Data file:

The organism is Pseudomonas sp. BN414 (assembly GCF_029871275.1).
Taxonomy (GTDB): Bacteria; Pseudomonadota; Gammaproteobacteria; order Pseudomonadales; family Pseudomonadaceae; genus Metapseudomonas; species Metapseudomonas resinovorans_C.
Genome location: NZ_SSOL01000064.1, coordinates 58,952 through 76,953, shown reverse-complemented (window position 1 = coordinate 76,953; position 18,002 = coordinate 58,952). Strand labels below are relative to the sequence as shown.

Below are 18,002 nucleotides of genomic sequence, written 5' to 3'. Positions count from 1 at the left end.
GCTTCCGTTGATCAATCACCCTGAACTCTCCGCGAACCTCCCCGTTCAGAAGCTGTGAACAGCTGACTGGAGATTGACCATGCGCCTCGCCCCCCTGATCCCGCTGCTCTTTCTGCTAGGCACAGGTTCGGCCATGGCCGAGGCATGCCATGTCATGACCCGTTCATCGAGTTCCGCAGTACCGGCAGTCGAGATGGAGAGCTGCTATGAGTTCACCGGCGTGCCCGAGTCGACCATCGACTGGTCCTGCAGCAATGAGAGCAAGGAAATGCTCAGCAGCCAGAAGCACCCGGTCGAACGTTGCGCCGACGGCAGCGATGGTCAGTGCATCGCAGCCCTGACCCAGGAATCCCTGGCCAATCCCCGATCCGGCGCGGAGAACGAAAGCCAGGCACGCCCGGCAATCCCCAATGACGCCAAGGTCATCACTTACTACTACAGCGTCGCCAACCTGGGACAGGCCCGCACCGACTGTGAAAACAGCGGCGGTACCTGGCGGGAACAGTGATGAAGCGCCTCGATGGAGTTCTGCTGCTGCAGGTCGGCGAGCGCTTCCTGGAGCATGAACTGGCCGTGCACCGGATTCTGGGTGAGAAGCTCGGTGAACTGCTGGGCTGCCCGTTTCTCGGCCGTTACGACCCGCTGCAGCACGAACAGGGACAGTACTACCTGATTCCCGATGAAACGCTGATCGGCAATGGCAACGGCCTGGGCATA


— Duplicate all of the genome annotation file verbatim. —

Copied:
The organism is Pseudomonas sp. BN414 (assembly GCF_029871275.1).
Taxonomy (GTDB): Bacteria; Pseudomonadota; Gammaproteobacteria; order Pseudomonadales; family Pseudomonadaceae; genus Metapseudomonas; species Metapseudomonas resinovorans_C.
Genome location: NZ_SSOL01000064.1, coordinates 58,952 through 76,953, shown reverse-complemented (window position 1 = coordinate 76,953; position 18,002 = coordinate 58,952). Strand labels below are relative to the sequence as shown.

Below are 18,002 nucleotides of genomic sequence, written 5' to 3'. Positions count from 1 at the left end.
GCTTCCGTTGATCAATCACCCTGAACTCTCCGCGAACCTCCCCGTTCAGAAGCTGTGAACAGCTGACTGGAGATTGACCATGCGCCTCGCCCCCCTGATCCCGCTGCTCTTTCTGCTAGGCACAGGTTCGGCCATGGCCGAGGCATGCCATGTCATGACCCGTTCATCGAGTTCCGCAGTACCGGCAGTCGAGATGGAGAGCTGCTATGAGTTCACCGGCGTGCCCGAGTCGACCATCGACTGGTCCTGCAGCAATGAGAGCAAGGAAATGCTCAGCAGCCAGAAGCACCCGGTCGAACGTTGCGCCGACGGCAGCGATGGTCAGTGCATCGCAGCCCTGACCCAGGAATCCCTGGCCAATCCCCGATCCGGCGCGGAGAACGAAAGCCAGGCACGCCCGGCAATCCCCAATGACGCCAAGGTCATCACTTACTACTACAGCGTCGCCAACCTGGGACAGGCCCGCACCGACTGTGAAAACAGCGGCGGTACCTGGCGGGAACAGTGATGAAGCGCCTCGATGGAGTTCTGCTGCTGCAGGTCGGCGAGCGCTTCCTGGAGCATGAACTGGCCGTGCACCGGATTCTGGGTGAGAAGCTCGGTGAACTGCTGGGCTGCCCGTTTCTCGGCCGTTACGACCCGCTGCAGCACGAACAGGGACAGTACTACCTGATTCCCGATGAAACGCTGATCGGCAATGGCAACGGCCTGGGCATA